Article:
Argentina stops flights from Brazil, Mexico and Chile due to COVID-19
Argentina announces the suspension of all flights from Brazil, Chile and Mexico to stop different strains of the coronavirus from being spread through the country
- The Argentine government will suspend flights from Brazil, Chile and Mexico as of Saturday
- The move is part of the government’s strategy to combat the COVID-19 pandemic and prevent different strains of the virus from being brought back
- Residents returning to Argentina will have to pay for their own tests upon arrival
- Those who are infected will have to cover the cost of their lodging as part of their quarantine process
- Argentina has reported 55,092 confirmed coronavirus deaths and 2,278,115 cases as of Friday, according to John Hopkins University
Argentina will be suspending flights from Mexico, Brazil and Chile as of Saturday as part of a plan to prevent different strains of the coronavirus from entering the country.
The South American nation announced the move Thursday as it prepares itself for a second wave of infections.
The government said in a statement that the measures include tests and mandatory isolation for citizens who return from other regions.
‘Until further notice, regular flights will be suspended from… Chile, Brazil, Mexico,’ the statement read.
Argentina as of Saturday will be suspending flights arriving from Brazil, Mexico and Chile as part of an initiative to prevent different strains of the coronavirus from entering the country and to prepare itself for a second wave of the pandemic. Argentina has reported 55,092 confirmed coronavirus deaths and 2,278,115
Workers lower a coffin at Vila Formosa cemetery in Sao Paulo, Brazil, on Thursday as family members of an individual who died of the coronavirus observe. Argentina on Thursday announced it will suspend flights arriving from Brazil, Mexico and Chile as part of an attempt to prevent the entry of coronavirus strains from those countries
A group of people carry a coffin of a person in the new section of the San Miguel Xico Cemetery in Valle del Chalco, Mexico, on Thursday. Mexico is one of three countries that was placed on a travel ban list by Argentina’s government
A similar policy is already in place for flights from Britain and Northern Ireland.
Data collected by John Hopkins University showed that Argentina had registered 2,278,115 cases of COVID-19 and 55,092 deaths as of Friday.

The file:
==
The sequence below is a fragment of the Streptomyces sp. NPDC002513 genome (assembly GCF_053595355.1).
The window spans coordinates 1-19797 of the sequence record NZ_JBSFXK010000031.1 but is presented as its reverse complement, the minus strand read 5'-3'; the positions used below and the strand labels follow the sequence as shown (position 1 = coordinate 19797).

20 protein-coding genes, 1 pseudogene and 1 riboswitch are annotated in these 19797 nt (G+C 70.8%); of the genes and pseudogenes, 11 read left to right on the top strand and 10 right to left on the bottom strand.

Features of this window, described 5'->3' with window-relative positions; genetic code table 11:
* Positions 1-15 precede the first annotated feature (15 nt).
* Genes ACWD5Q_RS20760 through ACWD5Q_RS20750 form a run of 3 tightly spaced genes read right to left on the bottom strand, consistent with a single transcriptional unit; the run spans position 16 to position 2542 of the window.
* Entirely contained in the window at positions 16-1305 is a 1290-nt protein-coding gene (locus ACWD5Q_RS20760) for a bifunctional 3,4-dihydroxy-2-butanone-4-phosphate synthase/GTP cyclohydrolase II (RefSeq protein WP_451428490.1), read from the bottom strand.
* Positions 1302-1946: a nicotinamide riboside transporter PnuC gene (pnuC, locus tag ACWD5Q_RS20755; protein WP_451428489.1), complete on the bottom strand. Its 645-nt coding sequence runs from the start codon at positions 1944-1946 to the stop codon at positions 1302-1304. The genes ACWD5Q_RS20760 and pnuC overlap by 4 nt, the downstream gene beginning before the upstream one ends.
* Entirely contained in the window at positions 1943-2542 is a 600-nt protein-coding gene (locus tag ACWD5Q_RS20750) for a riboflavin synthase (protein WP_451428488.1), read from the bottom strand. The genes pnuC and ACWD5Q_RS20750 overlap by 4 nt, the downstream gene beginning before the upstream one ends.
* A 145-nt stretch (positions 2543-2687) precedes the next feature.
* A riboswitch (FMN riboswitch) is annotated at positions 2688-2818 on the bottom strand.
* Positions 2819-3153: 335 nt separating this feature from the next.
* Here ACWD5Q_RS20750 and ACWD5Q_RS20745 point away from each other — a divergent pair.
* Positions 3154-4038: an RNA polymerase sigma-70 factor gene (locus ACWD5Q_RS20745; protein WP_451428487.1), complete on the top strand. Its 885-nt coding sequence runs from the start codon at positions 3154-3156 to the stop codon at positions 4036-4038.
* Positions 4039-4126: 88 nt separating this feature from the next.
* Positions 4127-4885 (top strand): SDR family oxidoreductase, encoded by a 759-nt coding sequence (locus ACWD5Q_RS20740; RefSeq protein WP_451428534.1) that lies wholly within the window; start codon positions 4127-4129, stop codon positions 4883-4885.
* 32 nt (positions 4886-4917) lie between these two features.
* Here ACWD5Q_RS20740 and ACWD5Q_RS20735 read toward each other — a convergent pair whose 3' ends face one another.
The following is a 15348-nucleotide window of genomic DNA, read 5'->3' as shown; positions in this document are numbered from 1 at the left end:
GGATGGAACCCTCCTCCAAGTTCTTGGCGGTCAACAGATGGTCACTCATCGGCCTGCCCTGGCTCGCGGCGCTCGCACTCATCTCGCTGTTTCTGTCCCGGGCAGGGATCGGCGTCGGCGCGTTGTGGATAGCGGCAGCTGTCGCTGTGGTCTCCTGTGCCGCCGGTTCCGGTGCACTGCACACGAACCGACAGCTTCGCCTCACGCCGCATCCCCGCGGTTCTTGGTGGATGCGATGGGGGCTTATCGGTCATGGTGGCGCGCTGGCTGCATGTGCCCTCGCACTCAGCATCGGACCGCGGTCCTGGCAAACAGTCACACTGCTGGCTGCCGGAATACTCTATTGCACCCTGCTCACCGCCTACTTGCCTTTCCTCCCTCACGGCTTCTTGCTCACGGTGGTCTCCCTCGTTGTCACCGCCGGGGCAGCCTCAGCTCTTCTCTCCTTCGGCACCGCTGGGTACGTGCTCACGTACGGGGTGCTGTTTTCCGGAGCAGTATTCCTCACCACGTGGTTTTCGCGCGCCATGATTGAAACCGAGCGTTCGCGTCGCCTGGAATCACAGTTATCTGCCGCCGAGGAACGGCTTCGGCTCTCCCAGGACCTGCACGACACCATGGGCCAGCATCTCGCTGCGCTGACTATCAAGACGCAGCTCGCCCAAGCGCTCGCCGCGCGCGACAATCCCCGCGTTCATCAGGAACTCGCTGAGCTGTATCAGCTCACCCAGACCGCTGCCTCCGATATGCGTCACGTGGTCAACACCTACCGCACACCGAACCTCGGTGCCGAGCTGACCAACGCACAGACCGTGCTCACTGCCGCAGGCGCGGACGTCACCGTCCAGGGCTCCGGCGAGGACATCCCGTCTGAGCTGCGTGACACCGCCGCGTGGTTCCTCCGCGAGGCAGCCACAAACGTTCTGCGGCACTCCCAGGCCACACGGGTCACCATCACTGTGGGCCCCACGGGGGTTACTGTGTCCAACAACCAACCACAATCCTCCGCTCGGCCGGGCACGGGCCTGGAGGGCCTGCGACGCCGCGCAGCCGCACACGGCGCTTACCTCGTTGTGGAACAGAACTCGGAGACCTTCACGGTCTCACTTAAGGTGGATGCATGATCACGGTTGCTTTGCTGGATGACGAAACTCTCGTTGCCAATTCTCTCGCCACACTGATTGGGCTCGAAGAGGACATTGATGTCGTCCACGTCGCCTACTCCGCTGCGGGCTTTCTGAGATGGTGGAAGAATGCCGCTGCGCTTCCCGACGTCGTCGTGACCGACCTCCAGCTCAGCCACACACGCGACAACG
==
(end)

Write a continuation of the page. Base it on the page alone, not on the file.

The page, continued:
The government has become increasingly concerned with the state of the pandemic in neighboring Brazil, which has 12,320,169 cases and 303,462 deaths – both figures coming in second to the United States.
Mexico is third in the world with 200,211 coronavirus deaths, and has reported 2,214,542 infections. Chile has documented 954,843 cases and 22,587 deaths.
As part of the Argentine government’s preventive plan, returning passenger’s will have to provide a negative PCR test before boarding the flight.
Travelers arriving in Argentina will will have to cover the cost of their mandatory tests and a second one that has to be taken seven days later. Furthermore, any individual who has a positive test will be required to cover the cost of their own lodging at a location chosen by the government for the remainder of their quarantine.
A container containing the Russian Sputnik V coronavirus vaccines is transported after it was loaded off an Aerolineas Argentinas flight at an airport in Argentina on Monday. More than 3 million people in Argentina have been vaccinated for the virus
Residents who test negative for the coronavirus will have to comply with an obligatory quarantine at their homes for 10 days.
A total of 3,365,839 people have been vaccinated in Argentina.
Santiago Cafiero, the Chief of the Cabinet of Ministers, would not rule out imposing additional restrictions in the near future, according to newspaper La Nación.
‘The pandemic taught us that we should never be confident,’ Cafiero said. ‘If tomorrow we have an increase in cases or if we find complicated virus mutations, we will surely take other measures.’
Migration data records show that at least 25,000 Argentine residents are traveling outside of the country at the moment.
‘Do they have the right to leave? Yes, but we have the right to tell them that they will have more requirements and that they will have much fewer flights,’ said Felipe Solá, Argentina’s Minister of Foreign Affairs, International Trade and Worship.
‘We advise against people leaving the country. Because the problem is not going to be getting out, the problem is going to be coming back.’
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